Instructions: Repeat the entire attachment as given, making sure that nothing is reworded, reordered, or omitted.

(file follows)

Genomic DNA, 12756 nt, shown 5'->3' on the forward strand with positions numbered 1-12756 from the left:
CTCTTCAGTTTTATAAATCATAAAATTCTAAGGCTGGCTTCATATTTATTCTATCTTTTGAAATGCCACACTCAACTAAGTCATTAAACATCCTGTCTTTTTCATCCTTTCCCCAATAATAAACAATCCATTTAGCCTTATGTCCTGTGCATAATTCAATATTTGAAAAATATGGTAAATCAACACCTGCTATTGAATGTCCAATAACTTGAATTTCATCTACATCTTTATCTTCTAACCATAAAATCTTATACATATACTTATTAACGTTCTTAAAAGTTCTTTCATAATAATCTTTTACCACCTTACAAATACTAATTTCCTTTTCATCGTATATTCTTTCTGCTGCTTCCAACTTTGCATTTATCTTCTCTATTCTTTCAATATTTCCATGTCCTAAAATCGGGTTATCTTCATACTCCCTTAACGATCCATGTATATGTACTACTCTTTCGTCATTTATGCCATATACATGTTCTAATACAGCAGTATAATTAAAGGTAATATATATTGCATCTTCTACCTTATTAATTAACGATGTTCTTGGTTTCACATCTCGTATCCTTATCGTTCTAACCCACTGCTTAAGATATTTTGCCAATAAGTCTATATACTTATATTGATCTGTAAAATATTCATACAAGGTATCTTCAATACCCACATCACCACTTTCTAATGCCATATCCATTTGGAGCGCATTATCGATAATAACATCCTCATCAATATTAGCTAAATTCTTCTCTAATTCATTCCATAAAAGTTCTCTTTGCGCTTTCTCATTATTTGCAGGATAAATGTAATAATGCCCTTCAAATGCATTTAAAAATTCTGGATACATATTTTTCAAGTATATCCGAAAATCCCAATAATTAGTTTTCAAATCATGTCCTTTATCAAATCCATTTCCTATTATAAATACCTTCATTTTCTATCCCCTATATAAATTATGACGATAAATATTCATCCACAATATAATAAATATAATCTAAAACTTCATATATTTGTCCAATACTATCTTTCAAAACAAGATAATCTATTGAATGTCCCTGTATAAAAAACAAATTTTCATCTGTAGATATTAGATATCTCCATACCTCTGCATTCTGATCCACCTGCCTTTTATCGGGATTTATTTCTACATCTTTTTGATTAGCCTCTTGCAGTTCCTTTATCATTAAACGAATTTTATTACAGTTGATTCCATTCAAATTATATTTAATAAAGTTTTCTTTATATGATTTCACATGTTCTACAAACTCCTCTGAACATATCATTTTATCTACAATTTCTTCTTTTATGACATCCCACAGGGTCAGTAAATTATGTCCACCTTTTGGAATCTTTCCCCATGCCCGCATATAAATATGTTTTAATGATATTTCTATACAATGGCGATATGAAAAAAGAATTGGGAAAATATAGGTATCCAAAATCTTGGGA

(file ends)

Genomic DNA, 12756 nt, shown 5'->3' on the forward strand with positions numbered 1-12756 from the left:
CTCTTCAGTTTTATAAATCATAAAATTCTAAGGCTGGCTTCATATTTATTCTATCTTTTGAAATGCCACACTCAACTAAGTCATTAAACATCCTGTCTTTTTCATCCTTTCCCCAATAATAAACAATCCATTTAGCCTTATGTCCTGTGCATAATTCAATATTTGAAAAATATGGTAAATCAACACCTGCTATTGAATGTCCAATAACTTGAATTTCATCTACATCTTTATCTTCTAACCATAAAATCTTATACATATACTTATTAACGTTCTTAAAAGTTCTTTCATAATAATCTTTTACCACCTTACAAATACTAATTTCCTTTTCATCGTATATTCTTTCTGCTGCTTCCAACTTTGCATTTATCTTCTCTATTCTTTCAATATTTCCATGTCCTAAAATCGGGTTATCTTCATACTCCCTTAACGATCCATGTATATGTACTACTCTTTCGTCATTTATGCCATATACATGTTCTAATACAGCAGTATAATTAAAGGTAATATATATTGCATCTTCTACCTTATTAATTAACGATGTTCTTGGTTTCACATCTCGTATCCTTATCGTTCTAACCCACTGCTTAAGATATTTTGCCAATAAGTCTATATACTTATATTGATCTGTAAAATATTCATACAAGGTATCTTCAATACCCACATCACCACTTTCTAATGCCATATCCATTTGGAGCGCATTATCGATAATAACATCCTCATCAATATTAGCTAAATTCTTCTCTAATTCATTCCATAAAAGTTCTCTTTGCGCTTTCTCATTATTTGCAGGATAAATGTAATAATGCCCTTCAAATGCATTTAAAAATTCTGGATACATATTTTTCAAGTATATCCGAAAATCCCAATAATTAGTTTTCAAATCATGTCCTTTATCAAATCCATTTCCTATTATAAATACCTTCATTTTCTATCCCCTATATAAATTATGACGATAAATATTCATCCACAATATAATAAATATAATCTAAAACTTCATATATTTGTCCAATACTATCTTTCAAAACAAGATAATCTATTGAATGTCCCTGTATAAAAAACAAATTTTCATCTGTAGATATTAGATATCTCCATACCTCTGCATTCTGATCCACCTGCCTTTTATCGGGATTTATTTCTACATCTTTTTGATTAGCCTCTTGCAGTTCCTTTATCATTAAACGAATTTTATTACAGTTGATTCCATTCAAATTATATTTAATAAAGTTTTCTTTATATGATTTCACATGTTCTACAAACTCCTCTGAACATATCATTTTATCTACAATTTCTTCTTTTATGACATCCCACAGGGTCAGTAAATTATGTCCACCTTTTGGAATCTTTCCCCATGCCCGCATATAAATATGTTTTAATGATATTTCTATACAATGGCGATATGAAAAAAGAATTGGGAAAATATAGGTATCCAAAATCTTGGGA